Radically Simple High Performance Graphics Desktops and Increased Density Delivered Just in Time for VMware View 5.3
Today Nutanix (@nutanix) delivered major hardware updates to it’s radically simple Google like infrastructure platform for the masses. The updates included integration with new GPU and Teradici APEX encoding offload cards for the most graphic intensive desktops, while at the same time providing increased VM density and lower TCO across a new range of hardware options. This announcement came just in time for the VMware Horizon View 5.3 GA release, which was also today. The new Nutanix 7110 platform breaks the final barrier to delivering all applications to all virtual desktop users and powers video and graphics-rich applications with workstation-level performance. This is all achieved while maintaing simplicity customers have come to know and love, and without losing any availability and manageability normally associated with dedicated hardware required for workstation class CAD/CAM and 3D desktops and other high end graphics use cases. The Nutanix 7110 platform and VMware Horizon View 5.3 are a powerful combination for All Virtual Desktops, but wait there’s more.
As some of you may have seen on the Register article Nutanix building an elite squad of crack VMware designers. After almost 4 years working directly with VMware in various capacities I’ve decided to take on an exciting new challenge. I greatly enjoyed my time working with VMware and learned a lot in the process. It truly is one of the best places to work in the IT industry and I would highly recommend it for anyone who gets the opportunity. In this new phase I will be able to work with VMware and directly contribute to the R&D of the Nutanix Virtual Computing Platform. As I’ll be a full time employee of Nutanix I’ll be stepping down from day to day running of my consulting business, but rest assured this blog will continue and I’ll keep brining my unique perspective on all things virtualization, cloud and business critical apps.
I will be joining Josh Odgers, VCDX-090 (@josh_odgers), Jason Langone, VCDX-054 (@langonej) and Lane Leverett, VCDX-053 (@wolfbrthr) as the 4th VCDX at Nutanix. Nutanix now has more VCDX on staff than any other company outside of VMware itself. I’ll be joining an incredibly talented and innovative team helping to redefine the radically simple Nutanix Virtual Computing Platform for Business Critical Applications and Unix to VMware Migrations, an extension of the work I was doing for VMware. As part of the Solutions and Performance Engineering team, I’ll be working closely with Josh to bring you some great performance papers, case studies and reference architectures.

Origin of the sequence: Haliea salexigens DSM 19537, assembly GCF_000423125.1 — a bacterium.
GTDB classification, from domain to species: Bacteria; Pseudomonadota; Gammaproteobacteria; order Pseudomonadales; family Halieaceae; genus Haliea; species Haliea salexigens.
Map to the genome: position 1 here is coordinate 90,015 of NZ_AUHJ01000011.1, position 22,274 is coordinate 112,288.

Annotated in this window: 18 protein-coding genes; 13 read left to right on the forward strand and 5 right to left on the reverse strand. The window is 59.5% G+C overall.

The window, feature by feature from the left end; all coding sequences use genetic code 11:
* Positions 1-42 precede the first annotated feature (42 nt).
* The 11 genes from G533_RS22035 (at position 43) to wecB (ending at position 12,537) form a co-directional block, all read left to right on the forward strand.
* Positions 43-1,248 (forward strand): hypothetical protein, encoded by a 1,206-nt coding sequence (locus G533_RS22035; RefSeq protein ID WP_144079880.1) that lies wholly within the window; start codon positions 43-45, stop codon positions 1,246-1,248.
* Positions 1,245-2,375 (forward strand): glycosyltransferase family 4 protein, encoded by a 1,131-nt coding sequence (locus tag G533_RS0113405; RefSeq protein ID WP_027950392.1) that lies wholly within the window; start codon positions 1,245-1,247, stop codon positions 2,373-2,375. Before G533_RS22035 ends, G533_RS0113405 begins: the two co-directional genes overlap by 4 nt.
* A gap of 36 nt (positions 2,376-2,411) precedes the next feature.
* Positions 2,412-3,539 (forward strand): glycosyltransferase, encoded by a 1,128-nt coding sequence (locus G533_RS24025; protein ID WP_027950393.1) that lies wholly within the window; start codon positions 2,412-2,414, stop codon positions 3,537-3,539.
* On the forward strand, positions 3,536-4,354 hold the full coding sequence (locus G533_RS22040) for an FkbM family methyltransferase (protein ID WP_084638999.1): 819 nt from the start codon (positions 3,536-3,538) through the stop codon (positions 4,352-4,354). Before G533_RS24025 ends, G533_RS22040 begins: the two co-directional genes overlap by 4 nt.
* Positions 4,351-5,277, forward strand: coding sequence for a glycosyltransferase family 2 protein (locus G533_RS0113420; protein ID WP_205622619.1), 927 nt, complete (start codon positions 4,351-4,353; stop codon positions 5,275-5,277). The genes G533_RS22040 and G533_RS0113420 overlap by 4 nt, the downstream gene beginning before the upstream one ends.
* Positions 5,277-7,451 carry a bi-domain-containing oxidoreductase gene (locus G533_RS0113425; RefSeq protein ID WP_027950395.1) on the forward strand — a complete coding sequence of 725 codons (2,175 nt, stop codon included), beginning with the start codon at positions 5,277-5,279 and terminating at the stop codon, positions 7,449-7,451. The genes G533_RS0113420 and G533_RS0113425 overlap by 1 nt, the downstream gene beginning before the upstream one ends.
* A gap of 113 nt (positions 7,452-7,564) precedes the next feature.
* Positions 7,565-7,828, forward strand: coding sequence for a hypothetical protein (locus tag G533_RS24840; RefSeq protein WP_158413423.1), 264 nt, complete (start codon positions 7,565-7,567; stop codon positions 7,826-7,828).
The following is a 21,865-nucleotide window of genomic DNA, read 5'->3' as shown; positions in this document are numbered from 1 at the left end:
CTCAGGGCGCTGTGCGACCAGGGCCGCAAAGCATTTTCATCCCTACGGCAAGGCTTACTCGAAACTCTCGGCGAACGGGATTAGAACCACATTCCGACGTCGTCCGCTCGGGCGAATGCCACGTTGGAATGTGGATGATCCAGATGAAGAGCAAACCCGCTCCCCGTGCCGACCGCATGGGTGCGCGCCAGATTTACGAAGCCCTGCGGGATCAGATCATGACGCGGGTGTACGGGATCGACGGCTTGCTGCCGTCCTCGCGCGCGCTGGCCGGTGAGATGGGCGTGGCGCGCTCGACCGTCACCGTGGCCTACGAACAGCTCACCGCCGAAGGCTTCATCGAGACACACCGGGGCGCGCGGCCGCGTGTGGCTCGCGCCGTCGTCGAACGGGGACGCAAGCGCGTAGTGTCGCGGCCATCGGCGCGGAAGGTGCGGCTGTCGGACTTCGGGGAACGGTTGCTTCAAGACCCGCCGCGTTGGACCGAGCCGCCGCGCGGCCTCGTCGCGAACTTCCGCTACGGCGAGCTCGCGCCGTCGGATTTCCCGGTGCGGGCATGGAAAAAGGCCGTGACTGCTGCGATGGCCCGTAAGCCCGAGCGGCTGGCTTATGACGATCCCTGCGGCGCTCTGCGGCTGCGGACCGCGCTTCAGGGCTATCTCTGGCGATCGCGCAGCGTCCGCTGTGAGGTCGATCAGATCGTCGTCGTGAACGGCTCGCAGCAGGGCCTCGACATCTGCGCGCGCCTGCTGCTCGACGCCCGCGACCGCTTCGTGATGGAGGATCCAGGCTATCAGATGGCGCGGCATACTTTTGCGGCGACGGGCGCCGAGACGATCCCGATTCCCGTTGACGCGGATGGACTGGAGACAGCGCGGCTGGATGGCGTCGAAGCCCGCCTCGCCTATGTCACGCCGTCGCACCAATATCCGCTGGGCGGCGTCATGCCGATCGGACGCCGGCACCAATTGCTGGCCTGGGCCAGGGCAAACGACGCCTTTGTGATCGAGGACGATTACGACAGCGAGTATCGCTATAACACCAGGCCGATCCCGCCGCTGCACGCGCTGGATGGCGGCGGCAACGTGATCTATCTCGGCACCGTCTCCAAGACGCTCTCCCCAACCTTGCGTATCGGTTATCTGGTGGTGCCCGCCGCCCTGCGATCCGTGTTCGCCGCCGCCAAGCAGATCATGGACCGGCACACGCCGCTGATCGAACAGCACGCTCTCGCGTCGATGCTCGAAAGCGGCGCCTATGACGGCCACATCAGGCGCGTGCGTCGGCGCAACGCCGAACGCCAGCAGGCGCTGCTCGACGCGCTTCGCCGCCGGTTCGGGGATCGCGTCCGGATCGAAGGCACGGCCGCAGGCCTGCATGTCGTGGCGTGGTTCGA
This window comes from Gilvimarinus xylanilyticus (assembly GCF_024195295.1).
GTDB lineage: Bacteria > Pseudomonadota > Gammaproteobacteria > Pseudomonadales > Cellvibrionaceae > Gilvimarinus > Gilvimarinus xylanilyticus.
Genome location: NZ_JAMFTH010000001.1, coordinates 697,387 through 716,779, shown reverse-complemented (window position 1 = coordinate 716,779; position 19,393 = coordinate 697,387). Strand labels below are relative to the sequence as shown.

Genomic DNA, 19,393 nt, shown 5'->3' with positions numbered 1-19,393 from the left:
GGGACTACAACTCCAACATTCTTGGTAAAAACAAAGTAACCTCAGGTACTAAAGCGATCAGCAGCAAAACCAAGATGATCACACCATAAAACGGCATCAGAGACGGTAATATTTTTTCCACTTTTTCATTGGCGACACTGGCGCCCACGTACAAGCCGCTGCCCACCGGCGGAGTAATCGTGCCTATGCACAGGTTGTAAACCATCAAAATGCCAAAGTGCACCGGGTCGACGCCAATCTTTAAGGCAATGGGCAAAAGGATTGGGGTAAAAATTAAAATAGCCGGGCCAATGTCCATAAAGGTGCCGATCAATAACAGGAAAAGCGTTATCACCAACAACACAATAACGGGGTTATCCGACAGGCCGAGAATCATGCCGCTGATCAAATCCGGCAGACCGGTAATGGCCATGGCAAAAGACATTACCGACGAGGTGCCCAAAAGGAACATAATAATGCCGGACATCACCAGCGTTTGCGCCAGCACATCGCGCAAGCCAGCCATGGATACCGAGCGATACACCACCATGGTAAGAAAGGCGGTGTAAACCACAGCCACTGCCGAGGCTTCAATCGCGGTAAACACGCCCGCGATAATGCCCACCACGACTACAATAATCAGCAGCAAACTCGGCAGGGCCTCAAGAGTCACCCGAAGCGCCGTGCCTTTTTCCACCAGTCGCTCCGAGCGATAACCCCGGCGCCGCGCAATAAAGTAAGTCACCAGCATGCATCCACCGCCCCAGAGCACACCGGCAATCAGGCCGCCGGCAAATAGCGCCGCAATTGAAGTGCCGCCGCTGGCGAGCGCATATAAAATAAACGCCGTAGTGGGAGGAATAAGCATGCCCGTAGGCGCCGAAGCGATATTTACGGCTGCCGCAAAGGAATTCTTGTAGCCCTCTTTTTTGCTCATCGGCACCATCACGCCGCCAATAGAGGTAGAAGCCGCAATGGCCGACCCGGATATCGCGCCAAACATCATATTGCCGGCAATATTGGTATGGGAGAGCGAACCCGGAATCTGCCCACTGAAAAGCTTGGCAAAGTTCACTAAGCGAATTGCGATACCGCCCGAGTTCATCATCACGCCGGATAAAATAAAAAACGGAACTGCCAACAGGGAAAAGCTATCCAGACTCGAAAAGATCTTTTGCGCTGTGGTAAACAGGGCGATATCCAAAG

Why Nutanix? Why now? Why does Nutanix see value in hiring VCDX Architects?
Those that are familiar with VMware technology will know vMotion well, and how reliably it works. VMware has worked hard on this for many years. But when talking to customers running traditional Unix systems for their Oracle databases, especially RAC, especially when under high load, and when the system is a monster, sometimes they are sceptical. To alleviate any concerns VMware teamed up with Cisco, EMC and Principled Technologies to produce a white paper demonstrating the vMotion of three highly utilized RAC Nodes doing thousands of transactions per second without any client disruption. This article to very briefly discuss the test and give you a link to the white paper so you can download it and read it for yourself.
In my article vSphere 5.5 Jumbo VMDK Deep Dive I covered the new PDL AutoRemove feature of vSphere 5.5 briefly, including it’s impact on vSphere Metro Stretched Cluster Configurations (vMSC). The reason I’m writing this article is to let you know that there are some impacts to vMSC configurations with the default settings, and in these types of environments you’ll need to modify the defaults.